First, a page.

Northeast Tennessee, Southwest Virginia & Western North Carolina
Called Click Tunnel by local thrill seekers and often confused with nearby Sensabaugh Culvert located on Sensabaugh Hollow Road, this culvert in Mount Carmel is said to be haunted by the spirit of an infant who was supposedly murdered inside by a drifter.
Author Charles Edwin Price popularized the most commonly cited story in his 1999 book More Haunted Tennessee: A New Collection of Spine-chilling Ghost and Monster Tales from the Volunteer State:
One day, while travelling through the area, [a hobo] stopped at a local house to ask for work in exchange for a meal. The
family obliged him.
After chopping some wood, the hobo was invited into the house to eat. Although not rich, the family did had some
valuable items scattered around the house. When the hobo attempted to steal a silver cup – an heirloom that had been in the
family for years – the husband ran for a pistol.
Not wanting to be shot by the angry man, the hobo grabbed the nearest shield – the couple’s baby who was sleeping in a
nearby cradle – and ran out the door. The hobo easily outdistanced the father, and when he finally took a breather, he looked at
the infant in his arms and decided that the baby would be excess baggage. So he drown it in the little creek that flows through
I know nothing more of the story nor the circumstances surrounding the murder, but the eerie memory of the deed lingers
on. The sounds of that ghostly baby are often heard today inside of the tunnel. (Price, p. 77)
There are other variations of this story. A website titled “Sensabaugh Tunnel” from Ghosts & Spirits presents some others:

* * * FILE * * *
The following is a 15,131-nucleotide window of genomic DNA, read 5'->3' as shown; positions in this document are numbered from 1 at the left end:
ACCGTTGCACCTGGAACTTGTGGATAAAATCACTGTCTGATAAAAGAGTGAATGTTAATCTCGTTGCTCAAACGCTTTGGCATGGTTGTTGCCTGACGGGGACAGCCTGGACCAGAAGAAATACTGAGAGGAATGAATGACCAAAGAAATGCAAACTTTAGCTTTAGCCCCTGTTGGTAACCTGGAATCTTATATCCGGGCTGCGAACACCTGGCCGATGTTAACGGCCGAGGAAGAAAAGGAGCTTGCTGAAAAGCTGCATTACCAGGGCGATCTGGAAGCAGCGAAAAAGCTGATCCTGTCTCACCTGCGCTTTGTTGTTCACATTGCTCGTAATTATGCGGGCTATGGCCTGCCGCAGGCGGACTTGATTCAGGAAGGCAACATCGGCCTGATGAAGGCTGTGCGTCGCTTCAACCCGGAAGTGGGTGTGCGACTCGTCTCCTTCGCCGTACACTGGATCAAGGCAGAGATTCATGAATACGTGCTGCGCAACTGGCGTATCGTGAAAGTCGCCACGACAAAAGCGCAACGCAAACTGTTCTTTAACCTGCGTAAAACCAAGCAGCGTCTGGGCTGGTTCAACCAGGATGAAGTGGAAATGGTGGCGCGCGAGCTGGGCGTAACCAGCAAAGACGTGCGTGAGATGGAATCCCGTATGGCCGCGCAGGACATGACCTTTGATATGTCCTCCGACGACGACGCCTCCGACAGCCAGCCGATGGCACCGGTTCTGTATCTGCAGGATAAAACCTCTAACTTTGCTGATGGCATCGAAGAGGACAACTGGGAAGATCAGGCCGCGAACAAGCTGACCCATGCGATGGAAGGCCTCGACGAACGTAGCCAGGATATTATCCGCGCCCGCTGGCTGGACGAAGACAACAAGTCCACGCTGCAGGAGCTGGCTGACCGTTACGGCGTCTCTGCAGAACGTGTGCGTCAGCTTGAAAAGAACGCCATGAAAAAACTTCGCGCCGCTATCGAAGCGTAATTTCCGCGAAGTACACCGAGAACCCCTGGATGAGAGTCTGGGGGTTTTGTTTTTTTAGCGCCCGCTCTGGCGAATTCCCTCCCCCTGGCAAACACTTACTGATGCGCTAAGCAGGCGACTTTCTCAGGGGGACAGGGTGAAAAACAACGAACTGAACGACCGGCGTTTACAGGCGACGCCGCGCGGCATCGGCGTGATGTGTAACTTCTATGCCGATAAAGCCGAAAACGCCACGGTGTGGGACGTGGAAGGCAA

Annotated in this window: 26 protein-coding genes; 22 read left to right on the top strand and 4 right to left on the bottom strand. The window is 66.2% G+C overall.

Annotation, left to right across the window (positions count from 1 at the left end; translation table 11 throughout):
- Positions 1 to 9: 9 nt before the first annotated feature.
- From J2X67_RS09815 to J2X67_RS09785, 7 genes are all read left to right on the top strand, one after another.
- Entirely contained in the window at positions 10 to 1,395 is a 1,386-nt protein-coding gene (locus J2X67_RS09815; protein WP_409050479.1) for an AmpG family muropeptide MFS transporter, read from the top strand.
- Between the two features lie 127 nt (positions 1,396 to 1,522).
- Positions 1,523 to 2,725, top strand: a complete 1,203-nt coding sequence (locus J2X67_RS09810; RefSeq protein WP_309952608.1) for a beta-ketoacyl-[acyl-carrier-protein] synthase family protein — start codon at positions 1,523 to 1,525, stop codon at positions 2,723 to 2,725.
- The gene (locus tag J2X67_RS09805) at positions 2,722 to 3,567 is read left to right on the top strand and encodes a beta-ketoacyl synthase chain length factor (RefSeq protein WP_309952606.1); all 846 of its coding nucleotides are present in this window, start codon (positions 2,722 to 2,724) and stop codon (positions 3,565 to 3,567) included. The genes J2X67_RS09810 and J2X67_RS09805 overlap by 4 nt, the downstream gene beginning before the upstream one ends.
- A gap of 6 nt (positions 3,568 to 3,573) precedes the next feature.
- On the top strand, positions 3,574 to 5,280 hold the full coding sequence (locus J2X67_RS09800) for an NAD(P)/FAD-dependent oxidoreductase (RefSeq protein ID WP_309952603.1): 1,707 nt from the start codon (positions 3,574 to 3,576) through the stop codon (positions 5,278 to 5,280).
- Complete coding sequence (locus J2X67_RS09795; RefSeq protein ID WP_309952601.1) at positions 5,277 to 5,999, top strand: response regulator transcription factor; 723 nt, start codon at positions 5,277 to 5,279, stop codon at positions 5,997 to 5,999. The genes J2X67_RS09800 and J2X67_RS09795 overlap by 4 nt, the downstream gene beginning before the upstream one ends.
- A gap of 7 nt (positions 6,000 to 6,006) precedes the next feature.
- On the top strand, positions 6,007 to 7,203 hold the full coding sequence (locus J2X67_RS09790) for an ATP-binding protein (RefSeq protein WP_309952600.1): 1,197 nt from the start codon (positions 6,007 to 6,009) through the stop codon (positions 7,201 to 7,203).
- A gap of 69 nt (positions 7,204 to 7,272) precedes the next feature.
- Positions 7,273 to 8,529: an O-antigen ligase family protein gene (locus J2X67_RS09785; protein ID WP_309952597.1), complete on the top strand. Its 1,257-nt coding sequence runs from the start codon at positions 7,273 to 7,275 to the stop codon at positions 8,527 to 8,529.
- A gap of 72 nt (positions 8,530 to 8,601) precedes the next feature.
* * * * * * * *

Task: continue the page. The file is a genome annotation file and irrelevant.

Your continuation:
The other two versions do not involve a hobo. According to one, Mr. Sensabaugh lived with his family in a house near the
entrance to the tunnel. One day he went crazy, and murdered them all, including his newborn baby, and threw their bodies into
the creek in the tunnel. Other account says a young pregnant woman was kidnapped and murdered in the tunnel. (Ghosts &
Yet another version of the story alleges that at some point in the remote past, an unnamed woman and her infant were driving along when a cloudburst forced her to park her car in the tunnel for cover. At this point, the story is told two ways. One tale purposes a vagrant, also using the culvert for protection from the storm, murdered the infant by drowning it in the quickly-rising creek. The other tale recounts incorrectly that both mother and child drown when there was a flashflood that washed through the culvert.
These stories have even made it into Jerry D. Coleman’s 2003 book Strange Highways: a Guidebook to American Mysteries & the Unexplained and Weird U.S.: the Odyssey Continues: Your Travel Guide to America's Local Legends and Best Kept Secrets by Mark Sceurman, Mark Moran and Matthew Lake, published in 2008.
Unfortunately, all of the stories are completely wrong. In an exclusive for Kingsport Times-News on 10/29/1995, resident Ed Sensabaugh admitted he was the one who gave the culvert a spooky reputation. He reminisced that in the 1950s, he got so fed up with the drunken teenagers waking him and his wife that he decided to scare them off once and for all.
“Ed’s the one that got that started,” Jack Sensabaugh said. “Back in the 50s and 60s, these kids would go out to the
tunnel hollering and screaming and waking his wife and kids up, so he decided he’d get them back.”
Ed Sensabaugh had a skill for replicating various sounds, something Jack Sensabaugh shares. To this day, Jack con
pick up a goose feather and, cut it with his knife, and then make it sound like a panther’s scream.
“Ed, he could cry just like a baby,” Jack said. “Those kids would get in the tunnel hollering and screaming, so he’d just
ease off into the meadow and do his thing. The sound would carry right down into the hollow. Up into the 60s he’d do it
occasionally, and he’d scare the hell out of those kids.”
Since those days, the legend has lived without Ed Sensabaugh’s help. (Kingsport Times-News)
It seems some people want to believe in ghosts even when there is a rational explanation behind seemingly paranormal encounters. Every Halloween night, people drive from miles around to walk through Click Tunnel in Mount Carmel, hoping to experience something supernatural.